Living with a roommate can, at times, be challenging. In some situations, you will require a little compromise. However, there are things that you can’t stand or bear. It all narrows down to you…where do you draw the line?
- Check lease to see if pets are allowed
- Speak to landlord who may be concerned that cat could damage their property
- If they are not on the lease, you can evict them at any time
- If you are both on the lease, create a roommate agreement to agree terms, such as they are responsible for damages
Probably you can overlook certain things like them borrowing your shampoo and failing to put it back or even finishing off your favorite cereal without asking you.
But getting a cat without asking? Wow!! That’s pretty a big step. They are probably looking for trouble, right?
These are your options:
If You Don’t Love Your Roommate’s Cat, and Want to Get Rid of It
You are not a pet person, or you don’t love cats, or you feel it’s too much responsibility? Keep calm; by the time we are done, you will have all you need to kick your roommate’s pet out of the door.
Check Out the Lease
The first thing to do is to go back and review the lease. Check out what it says concerning pets. Are pets (animals) allowed into the premise? If yes, what kind of animals are allowed? Can you own a cat as a tenant?
If the lease indicates that cats are not allowed, then you are safe. You only need to notify the landlord, and he/she can kick your roommate within 3 days if they fail to comply.
Take time to study the lease thoroughly before notifying the landlord. If you are both responsible for the contract, both of you could end up being thrown out for the same reason – lease violation.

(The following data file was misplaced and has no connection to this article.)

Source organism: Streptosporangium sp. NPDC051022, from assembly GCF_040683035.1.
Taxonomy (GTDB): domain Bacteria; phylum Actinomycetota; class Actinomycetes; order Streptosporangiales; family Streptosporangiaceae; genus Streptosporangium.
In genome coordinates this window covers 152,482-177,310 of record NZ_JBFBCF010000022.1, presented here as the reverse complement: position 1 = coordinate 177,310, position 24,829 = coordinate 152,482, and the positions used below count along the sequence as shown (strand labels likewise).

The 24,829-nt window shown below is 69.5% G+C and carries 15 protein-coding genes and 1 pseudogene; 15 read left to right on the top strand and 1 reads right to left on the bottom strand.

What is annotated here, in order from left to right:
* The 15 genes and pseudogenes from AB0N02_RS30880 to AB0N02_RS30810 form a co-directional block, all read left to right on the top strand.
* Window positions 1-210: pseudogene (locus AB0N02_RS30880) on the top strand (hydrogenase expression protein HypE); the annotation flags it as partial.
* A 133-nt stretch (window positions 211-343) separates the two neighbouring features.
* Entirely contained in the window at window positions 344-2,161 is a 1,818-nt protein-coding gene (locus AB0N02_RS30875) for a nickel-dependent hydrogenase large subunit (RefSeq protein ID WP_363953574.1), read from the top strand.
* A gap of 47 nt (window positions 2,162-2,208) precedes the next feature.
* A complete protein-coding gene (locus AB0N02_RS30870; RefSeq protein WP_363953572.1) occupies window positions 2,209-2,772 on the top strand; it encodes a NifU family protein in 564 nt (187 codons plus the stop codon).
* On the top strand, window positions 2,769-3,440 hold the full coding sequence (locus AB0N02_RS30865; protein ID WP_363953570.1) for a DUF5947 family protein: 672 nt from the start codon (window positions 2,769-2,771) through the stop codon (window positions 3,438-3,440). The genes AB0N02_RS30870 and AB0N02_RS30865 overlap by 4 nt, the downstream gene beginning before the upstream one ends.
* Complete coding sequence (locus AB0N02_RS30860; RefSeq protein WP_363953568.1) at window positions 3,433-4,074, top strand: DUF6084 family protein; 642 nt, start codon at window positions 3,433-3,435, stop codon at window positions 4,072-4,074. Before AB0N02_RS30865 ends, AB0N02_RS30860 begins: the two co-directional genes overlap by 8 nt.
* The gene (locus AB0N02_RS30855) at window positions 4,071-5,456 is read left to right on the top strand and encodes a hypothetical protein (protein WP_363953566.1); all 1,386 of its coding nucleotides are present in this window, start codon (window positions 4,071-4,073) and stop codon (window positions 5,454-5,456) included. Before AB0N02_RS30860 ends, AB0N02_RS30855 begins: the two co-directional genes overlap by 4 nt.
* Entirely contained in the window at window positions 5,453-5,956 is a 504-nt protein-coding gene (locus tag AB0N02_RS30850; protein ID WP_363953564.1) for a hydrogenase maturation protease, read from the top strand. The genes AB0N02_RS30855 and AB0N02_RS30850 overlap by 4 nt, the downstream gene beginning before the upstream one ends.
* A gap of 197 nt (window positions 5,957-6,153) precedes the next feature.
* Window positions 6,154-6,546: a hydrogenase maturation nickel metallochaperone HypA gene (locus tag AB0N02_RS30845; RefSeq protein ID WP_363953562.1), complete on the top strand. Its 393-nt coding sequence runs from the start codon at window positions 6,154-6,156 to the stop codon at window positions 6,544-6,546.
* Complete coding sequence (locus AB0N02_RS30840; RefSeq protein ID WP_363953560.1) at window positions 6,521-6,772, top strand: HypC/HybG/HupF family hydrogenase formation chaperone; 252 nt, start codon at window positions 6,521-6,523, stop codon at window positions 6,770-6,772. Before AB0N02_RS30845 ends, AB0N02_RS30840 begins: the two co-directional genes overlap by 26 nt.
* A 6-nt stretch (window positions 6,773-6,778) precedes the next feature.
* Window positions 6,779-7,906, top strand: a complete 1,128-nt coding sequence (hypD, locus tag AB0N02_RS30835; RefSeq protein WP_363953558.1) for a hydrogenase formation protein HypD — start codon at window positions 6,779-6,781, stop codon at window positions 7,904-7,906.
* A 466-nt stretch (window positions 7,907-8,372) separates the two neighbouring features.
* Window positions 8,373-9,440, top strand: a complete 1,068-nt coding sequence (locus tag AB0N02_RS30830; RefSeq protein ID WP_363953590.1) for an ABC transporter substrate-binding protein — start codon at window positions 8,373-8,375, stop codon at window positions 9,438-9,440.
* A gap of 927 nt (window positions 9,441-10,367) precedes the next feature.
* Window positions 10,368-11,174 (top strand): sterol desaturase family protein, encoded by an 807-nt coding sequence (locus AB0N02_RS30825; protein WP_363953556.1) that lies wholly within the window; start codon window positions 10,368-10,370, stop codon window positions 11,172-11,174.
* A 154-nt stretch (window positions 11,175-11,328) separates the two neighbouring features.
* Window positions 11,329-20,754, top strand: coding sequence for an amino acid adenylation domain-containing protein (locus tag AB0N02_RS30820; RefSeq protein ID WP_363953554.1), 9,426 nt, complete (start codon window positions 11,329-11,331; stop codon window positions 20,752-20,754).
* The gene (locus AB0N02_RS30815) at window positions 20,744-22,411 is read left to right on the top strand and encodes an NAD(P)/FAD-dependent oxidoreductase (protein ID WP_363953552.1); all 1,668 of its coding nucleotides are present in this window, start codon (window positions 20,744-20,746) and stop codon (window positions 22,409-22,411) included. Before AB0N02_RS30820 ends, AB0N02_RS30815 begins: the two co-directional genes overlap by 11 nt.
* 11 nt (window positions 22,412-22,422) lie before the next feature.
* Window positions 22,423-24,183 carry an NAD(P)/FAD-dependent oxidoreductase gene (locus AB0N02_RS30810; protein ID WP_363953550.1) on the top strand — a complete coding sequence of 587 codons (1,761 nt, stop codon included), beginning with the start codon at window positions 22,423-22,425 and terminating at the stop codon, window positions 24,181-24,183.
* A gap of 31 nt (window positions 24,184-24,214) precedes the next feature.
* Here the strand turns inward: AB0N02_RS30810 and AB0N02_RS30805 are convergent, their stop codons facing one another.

Look at the clause that talks about security deposit in relation to pets. Should your roommate pay more security deposit for owning a cat?
Another must check clause is the quiet enjoyment one. In this case, your roommate’s cat is violating your quiet enjoyment time, and you can use that against them.
State It Categorically That You Don’t Want Pets (A Cat) In Your Apartment
Please tell your roommate that you wouldn’t like to live with a pet and a cat for that matter.
It would be great if you told them at the beginning. If you had not mentioned it to them before, then you can let them know that you don’t support the idea of having a cat in your apartment.
Report The Matter to Your Landlord
Report that your roommate got a pet without getting permission. Pets are known to cause damage to property, and many landlords don’t like pets in their apartments.
The landlord will take the necessary action and evict your roommate. If you can’t pay the full rent, the landlord can let you go early without losing your security deposit.
Before reporting to your landlord, talk to your roommate first. Give them a chance and hear them out…you don’t want to look like a snitch.
Maybe you can sort out things amongst yourselves. If you can’t reach an agreement, then you can escalate the matter to the landlord.
Are you scared that your roommate will find out that you sold them out? You don’t have to. You only need to make some smart moves.